Thus the marginal character of Felicidad can be said to have troubled, to a certain extent, the structure of patriarchy, through her sexuality, her autonomy and her profession. By the close of the narrative however, order is restored, with the lesbian subject depicted as surrounded by the symbolic representatives of masculine hegemony, of the very institutions that have historically sought to prevent lesbians from taking their place in mainstream society by espousing ‘values and discourses that eradicate [them] or render [them] invisible’ (Wolfe & Penelope 3). In this instance however the presence of this configuration does not result in this lesbian being overwhelmed, silenced or eliminated. Indeed it is Felicidad who wins the day with Busturia, the Chief of Police, acknowledging that thanks to her the killers are finally detained. The final figure to appear at the Felicidad’s bedside is Pinnie, the woman she met in a lesbian chat-room in the opening pages of the novel (14-25), her appearance perhaps signposting the policewoman’s physical and emotional recovery.

Thus despite the female protagonist of Brocheta de carne having inhabited the position of victim, the traditional role of women in crime fiction, and having suffered considerable personal loss along the way, it could be argued that in the character of Felicidad Olaizola Otaola has succeeded in creating a lesbian detective who is able to resolve the tension that exists between outsider and agency, without being returned to the margins. The basis for this construct, which appears to contradict the female detective expounded by Klein, may lie in a reappraisal of the status of the lesbian within society, the author perhaps suggesting that Spanish society has evolved in its perception of this identity, and that it is now for lesbians themselves to do the same. Indeed against the backdrop of recent legislative changes, (in particular the introduction of same-sex marriage in Spain in July 2005) and of the 2004 CIS opinion poll, which showed that 68% of those surveyed believed gays and lesbians should have the same rights as heterosexuals, it may be that the time has come for lesbians to re-examine the validity of the marginalized lesbian identity, in a society where conventional norms are both changed and changing.20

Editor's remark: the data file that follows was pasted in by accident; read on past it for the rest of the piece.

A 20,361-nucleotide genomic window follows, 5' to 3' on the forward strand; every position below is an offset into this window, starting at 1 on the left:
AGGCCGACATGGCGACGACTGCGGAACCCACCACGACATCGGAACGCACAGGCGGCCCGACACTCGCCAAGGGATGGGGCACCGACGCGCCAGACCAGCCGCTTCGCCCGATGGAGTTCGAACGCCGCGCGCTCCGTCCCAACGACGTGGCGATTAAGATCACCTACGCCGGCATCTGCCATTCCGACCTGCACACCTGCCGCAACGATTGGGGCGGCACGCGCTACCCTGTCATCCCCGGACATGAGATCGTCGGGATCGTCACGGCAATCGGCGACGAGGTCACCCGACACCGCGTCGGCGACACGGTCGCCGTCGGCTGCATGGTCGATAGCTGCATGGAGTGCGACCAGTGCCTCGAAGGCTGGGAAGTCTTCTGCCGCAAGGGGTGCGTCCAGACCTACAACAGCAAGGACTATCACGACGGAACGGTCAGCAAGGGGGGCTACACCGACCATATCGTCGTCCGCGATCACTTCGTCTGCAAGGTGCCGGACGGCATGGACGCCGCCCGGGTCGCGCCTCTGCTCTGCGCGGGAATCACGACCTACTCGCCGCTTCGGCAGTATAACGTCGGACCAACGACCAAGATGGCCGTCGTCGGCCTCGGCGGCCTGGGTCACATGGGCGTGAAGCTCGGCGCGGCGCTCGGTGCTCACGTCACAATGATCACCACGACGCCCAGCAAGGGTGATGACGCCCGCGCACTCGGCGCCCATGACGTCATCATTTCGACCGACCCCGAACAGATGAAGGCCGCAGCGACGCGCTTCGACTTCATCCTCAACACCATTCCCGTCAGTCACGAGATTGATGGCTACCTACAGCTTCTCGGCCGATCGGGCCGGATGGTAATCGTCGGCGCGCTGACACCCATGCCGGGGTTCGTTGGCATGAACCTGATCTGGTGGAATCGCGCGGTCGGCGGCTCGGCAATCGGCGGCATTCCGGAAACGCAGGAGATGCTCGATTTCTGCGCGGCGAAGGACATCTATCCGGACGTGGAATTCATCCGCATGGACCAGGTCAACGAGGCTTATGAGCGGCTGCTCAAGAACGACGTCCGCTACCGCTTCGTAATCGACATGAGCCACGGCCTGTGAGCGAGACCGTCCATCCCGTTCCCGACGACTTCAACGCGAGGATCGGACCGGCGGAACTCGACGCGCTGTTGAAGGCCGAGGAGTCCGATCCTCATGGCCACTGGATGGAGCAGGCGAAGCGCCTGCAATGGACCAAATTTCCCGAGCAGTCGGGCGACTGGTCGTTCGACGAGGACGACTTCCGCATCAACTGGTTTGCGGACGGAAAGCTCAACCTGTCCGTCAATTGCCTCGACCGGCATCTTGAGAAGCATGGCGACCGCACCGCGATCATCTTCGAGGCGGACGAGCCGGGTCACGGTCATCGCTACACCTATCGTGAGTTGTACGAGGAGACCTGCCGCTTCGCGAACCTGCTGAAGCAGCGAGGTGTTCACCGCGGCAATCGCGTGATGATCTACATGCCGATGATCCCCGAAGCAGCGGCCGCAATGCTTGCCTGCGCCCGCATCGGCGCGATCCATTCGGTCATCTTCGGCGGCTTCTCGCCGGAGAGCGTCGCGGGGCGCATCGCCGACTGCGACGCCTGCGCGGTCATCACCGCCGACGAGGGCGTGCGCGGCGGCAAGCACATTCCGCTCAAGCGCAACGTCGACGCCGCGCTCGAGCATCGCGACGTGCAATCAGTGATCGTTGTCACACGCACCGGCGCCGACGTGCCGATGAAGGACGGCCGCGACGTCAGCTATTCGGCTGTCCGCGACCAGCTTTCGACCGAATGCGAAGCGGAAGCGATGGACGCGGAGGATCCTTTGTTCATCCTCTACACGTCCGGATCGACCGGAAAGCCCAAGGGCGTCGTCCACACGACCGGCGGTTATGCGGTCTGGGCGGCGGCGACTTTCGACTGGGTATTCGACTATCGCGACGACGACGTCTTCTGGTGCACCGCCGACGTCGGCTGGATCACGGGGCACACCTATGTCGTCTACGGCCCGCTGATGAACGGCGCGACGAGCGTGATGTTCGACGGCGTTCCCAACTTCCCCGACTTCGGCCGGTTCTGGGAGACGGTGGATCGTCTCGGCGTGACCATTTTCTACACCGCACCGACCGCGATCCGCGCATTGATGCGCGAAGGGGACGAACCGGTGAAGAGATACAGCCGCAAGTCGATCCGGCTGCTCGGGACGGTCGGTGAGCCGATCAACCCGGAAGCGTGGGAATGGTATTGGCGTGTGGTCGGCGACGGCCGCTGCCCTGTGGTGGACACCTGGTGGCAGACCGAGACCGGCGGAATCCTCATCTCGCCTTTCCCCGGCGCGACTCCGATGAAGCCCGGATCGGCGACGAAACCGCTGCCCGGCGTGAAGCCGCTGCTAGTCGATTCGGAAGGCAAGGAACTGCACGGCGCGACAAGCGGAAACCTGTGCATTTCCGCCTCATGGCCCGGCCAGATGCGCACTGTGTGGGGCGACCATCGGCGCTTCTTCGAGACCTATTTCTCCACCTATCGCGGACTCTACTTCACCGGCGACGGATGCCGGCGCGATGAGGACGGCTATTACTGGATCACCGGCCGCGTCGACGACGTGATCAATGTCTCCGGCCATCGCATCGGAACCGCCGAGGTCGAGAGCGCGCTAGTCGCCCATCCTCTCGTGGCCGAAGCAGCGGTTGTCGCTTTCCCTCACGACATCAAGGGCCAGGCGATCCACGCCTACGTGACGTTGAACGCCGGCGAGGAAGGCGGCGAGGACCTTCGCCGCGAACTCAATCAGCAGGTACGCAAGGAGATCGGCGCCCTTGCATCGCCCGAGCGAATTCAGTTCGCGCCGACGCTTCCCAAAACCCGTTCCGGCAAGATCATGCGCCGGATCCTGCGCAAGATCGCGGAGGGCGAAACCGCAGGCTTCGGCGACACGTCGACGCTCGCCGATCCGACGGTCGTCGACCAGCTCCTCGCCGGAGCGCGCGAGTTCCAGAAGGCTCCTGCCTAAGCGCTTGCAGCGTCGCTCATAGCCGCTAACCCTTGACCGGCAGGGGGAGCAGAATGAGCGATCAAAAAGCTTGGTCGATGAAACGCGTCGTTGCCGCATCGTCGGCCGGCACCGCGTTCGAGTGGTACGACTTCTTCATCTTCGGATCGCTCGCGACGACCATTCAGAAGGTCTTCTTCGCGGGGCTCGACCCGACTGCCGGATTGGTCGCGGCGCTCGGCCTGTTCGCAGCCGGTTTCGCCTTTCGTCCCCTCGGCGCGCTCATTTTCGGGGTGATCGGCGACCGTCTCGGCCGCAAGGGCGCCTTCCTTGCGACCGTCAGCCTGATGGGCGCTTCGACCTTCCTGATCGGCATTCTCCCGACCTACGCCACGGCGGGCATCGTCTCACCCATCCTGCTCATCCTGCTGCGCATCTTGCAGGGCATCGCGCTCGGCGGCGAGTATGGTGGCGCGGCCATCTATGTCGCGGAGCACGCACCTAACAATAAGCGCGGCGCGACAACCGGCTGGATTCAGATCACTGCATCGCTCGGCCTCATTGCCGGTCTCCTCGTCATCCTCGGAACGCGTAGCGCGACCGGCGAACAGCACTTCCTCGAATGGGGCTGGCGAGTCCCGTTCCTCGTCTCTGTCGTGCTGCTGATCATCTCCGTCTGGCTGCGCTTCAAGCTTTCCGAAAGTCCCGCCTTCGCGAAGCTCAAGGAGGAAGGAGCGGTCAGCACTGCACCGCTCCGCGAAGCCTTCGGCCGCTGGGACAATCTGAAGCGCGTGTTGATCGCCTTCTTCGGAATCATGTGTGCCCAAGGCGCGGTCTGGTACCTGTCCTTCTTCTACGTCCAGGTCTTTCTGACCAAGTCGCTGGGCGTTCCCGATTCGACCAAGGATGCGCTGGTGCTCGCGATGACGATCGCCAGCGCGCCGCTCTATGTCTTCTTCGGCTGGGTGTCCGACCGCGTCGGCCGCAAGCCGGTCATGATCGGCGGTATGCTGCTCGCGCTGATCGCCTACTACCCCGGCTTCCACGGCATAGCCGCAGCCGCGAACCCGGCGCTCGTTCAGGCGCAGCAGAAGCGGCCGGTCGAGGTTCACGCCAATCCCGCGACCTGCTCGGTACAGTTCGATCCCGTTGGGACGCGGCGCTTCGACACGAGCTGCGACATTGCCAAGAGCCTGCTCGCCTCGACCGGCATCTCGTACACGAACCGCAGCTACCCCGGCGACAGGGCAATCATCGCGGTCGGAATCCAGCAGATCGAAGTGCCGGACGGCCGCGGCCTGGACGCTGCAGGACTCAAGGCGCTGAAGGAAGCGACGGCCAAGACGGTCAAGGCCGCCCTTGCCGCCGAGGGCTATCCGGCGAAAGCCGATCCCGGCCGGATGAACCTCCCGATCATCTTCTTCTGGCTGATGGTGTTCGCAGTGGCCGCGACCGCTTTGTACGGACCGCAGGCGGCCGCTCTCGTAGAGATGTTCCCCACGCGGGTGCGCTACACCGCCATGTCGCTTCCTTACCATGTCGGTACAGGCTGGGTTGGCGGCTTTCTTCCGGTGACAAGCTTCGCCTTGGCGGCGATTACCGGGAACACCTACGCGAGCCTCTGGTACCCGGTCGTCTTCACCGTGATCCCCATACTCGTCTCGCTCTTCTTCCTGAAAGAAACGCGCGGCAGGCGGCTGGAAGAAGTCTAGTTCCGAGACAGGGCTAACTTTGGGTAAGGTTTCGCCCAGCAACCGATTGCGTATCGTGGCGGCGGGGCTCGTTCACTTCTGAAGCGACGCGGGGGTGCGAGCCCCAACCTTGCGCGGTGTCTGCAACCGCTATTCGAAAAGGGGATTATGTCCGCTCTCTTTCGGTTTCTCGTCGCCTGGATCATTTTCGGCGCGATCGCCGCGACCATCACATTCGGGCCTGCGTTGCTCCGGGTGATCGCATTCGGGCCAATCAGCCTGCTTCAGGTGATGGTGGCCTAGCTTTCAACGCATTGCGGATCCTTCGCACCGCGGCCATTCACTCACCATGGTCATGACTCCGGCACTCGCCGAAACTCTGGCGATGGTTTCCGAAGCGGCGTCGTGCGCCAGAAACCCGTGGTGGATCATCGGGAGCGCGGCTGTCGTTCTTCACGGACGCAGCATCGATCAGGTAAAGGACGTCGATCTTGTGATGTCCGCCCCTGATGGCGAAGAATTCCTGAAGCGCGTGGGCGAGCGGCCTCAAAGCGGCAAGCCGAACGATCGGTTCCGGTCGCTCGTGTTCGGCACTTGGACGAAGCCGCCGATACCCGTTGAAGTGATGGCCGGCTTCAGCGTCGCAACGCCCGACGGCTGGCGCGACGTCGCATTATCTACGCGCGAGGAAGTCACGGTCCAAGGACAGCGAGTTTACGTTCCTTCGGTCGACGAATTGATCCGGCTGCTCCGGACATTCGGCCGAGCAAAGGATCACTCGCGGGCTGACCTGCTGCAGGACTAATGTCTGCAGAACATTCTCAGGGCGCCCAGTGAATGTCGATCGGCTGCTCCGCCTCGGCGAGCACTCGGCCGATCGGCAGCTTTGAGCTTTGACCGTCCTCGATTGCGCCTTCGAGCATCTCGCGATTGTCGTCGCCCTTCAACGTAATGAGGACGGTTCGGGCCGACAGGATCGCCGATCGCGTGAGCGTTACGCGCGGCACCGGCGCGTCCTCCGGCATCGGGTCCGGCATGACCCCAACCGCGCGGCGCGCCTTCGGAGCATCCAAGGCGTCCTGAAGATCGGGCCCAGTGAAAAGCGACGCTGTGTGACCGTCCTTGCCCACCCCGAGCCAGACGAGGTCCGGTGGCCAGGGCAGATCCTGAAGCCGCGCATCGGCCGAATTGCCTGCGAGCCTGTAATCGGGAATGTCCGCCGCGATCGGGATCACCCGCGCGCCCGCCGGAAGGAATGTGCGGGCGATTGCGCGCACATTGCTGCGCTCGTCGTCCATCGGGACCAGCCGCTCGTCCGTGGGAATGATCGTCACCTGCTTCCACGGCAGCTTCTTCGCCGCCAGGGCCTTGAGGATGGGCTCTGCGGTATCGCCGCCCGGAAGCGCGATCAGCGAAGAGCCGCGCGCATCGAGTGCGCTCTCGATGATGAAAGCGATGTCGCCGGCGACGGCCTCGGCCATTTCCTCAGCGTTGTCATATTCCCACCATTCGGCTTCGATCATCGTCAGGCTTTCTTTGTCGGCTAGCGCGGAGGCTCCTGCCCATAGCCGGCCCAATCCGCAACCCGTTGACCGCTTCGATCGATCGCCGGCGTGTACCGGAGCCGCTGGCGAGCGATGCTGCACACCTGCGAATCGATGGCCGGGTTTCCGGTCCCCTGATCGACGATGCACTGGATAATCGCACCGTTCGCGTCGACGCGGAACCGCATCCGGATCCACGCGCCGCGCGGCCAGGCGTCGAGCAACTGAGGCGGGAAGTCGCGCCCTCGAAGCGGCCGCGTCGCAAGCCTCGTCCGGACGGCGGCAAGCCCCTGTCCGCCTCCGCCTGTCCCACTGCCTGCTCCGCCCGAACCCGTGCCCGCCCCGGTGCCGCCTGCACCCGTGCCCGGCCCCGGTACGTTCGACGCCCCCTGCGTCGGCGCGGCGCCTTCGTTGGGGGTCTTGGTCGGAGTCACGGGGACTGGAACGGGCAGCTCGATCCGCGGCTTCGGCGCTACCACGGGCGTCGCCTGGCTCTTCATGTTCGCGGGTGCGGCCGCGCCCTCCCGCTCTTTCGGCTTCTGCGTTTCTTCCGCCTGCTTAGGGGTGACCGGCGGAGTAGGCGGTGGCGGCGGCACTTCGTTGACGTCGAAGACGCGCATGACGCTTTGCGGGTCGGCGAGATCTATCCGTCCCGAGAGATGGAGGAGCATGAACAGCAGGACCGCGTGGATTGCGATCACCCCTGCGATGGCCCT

NOTES


1 “Comenzaban a crearse entre ellas hábitos de pareja. Como los usos de un matrimonio”

2 “camioneras”

3 “¿Pero en realidad su deseo era un deseo de varón escondido en cuerpo de una mujer?”

4 “polizonte” and “tortillera”

5 “como si incubara en ella un temor inconsciente a ‘no estar’, a no ser reconocida como los demás”

6 “tampoco aspiro a una felicidad convencional, en cierto modo me siento una hereje”

7 “Sentía simpatía por toda herejía […] en cierto modo también ella se consideraba una hereje”

8 “le interesaba lo que se encontraba al otro lado de la Ley”

9 “Ella sentía toda la fuerza de la vida precisamente en contacto con ese subsuelo de parias y delincuentes”

10 “recordaba la angustia con la que tuvo que vivir cada uno de sus días de su matrimonio hasta que fue capaz de romper con todo eso y se atrevió a vivir su propio destino”

11 “estaba enamorado de Felicidad. Sabía que era un amor imposible”

12 “la más sofisticada tienda de lingerie de Biarritz, en la que Felicidad había surtido unos de sus más secretos encantos”

13 “la responsable del caso”

14 “a tus órdenes mi jefa”

15 “una tía como las demás”

16 “tirar la toalla y pedir un relevo en el caso a Busturia”

17 “Creo que es más fácil ser lesbiana siendo policía”

18 “El apartamento era tan pequeño que podían hablarse de una habitación a otra sin problemas”

19 “Nunca me hubiera imaginado a una policía en un lugar como éste, pensé que este tipo de sitios eran … santuarios frente a la autoridad, la ley, la moralidad pero veo que las cosas no son como me las imaginaba”

20 Centro de Investigaciones Sociológicas Nº 2568.